Preventing accidents when clearing onshore pipelines

Preventing accidents when clearing onshore pipelines

Incidents related to coastal pipeline clearing operations are on the rise. Overpressure or overfilling of tanks can cause material damage, contamination and even personal injury. This article provides an overview of best practices for reducing risk and preventing losses.
Over the past few months, Gard has seen a significant increase in incidents related to onshore pipeline clearing. Causes can vary: Excessive pressure in tanks can cause physical damage, and overfilling tanks can cause spillage, contamination and personal injury. At Gard, we have seen examples of all of this – including several “near-miss” cases over the past few years.

The dangers of the pig and blowing the line

The procedures used to decontaminate onshore pipelines depend on the facilities available at each terminal and the type of cargo being loaded. It usually involves either line blowing or rigging (see fact box below). Both methods involve transporting large amounts of liquid or gas through pipelines. Due to the enormous volume being transferred, it is extremely important that this flow in the manifold is controlled using a manifold valve. Furthermore, good communication during the entire process is key to preventing accidents.

Most accidents resulting in structural damage to ship tanks result from either too much gas being supplied, too much cargo being forced into the tank, or the flow velocity being too high.

What is the puff and pig line?

  • The purpose of line blowing and cutting is to clear and clean the pipeline as much as possible, to ensure that it is ready for the next process. This is important to avoid mixture of goods and contamination of goods.

  • Pipelines are cleaned either by blowing the line or by hogs. Line blowing involves forcing compressed air or nitrogen through a pipeline to purify it. The swine process involves pushing an object, often a rubber ball or cylinder known as a “pig,” through a pipeline by means of a pressurized liquid or gas.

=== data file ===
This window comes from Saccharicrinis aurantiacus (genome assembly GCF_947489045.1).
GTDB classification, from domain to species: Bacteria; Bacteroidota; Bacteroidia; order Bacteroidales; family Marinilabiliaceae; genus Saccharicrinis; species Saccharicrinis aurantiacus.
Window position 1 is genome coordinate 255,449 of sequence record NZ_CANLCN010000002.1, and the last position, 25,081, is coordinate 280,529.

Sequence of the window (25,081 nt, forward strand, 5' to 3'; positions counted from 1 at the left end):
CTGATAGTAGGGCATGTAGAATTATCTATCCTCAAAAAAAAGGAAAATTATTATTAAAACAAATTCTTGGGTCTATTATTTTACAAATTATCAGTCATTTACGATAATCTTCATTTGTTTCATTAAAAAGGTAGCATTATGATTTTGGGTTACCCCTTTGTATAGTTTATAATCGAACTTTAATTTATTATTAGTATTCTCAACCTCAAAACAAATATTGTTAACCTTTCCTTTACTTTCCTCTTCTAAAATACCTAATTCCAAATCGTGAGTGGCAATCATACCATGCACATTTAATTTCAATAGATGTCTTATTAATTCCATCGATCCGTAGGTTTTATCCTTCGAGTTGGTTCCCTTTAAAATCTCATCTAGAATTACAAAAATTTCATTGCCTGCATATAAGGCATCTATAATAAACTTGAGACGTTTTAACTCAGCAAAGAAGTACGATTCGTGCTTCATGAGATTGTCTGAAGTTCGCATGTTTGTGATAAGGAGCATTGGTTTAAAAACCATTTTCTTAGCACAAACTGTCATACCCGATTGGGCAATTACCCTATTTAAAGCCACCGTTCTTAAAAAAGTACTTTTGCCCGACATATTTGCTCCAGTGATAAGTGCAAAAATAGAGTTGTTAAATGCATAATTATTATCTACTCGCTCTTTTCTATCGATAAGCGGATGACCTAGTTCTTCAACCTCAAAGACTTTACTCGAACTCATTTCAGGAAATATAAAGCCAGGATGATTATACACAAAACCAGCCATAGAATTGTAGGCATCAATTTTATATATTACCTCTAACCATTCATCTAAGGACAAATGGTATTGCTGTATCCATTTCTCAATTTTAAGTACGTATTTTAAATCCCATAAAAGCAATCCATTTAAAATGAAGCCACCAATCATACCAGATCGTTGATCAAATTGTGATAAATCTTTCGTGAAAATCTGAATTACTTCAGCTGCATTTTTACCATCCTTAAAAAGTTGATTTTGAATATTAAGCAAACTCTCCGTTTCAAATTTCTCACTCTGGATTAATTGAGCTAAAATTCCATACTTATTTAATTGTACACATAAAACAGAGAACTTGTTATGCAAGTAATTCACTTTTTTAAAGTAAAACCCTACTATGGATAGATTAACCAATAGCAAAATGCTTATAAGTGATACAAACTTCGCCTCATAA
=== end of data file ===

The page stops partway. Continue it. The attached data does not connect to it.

Planning and responsibilities

All shipping operations must be carefully planned and documented well in advance. Details of the plans should be discussed with all personnel, both on board and at the station. The master must ensure that all participants are properly trained and fully aware of the challenges associated with pipeline disinfection operations. A pre-shipment meeting between the personnel responsible for the operation from the ship and the terminal should confirm all important interface parameters. These include:

Risks you should be aware of

Parameters to be discussed in pre-shipment meeting

  • The pressure in the line rises
  • Overpressure tank
  • Significant increase in filling rate
  • Cargo tank overflow due to excess cargo
  • Cargo tank overflow due to ingress of compressed gas

  • The stages in which the line disinfection process will be carried out
  • The notice period required by the vessel prior to line clearance operations
  • Motivational means to use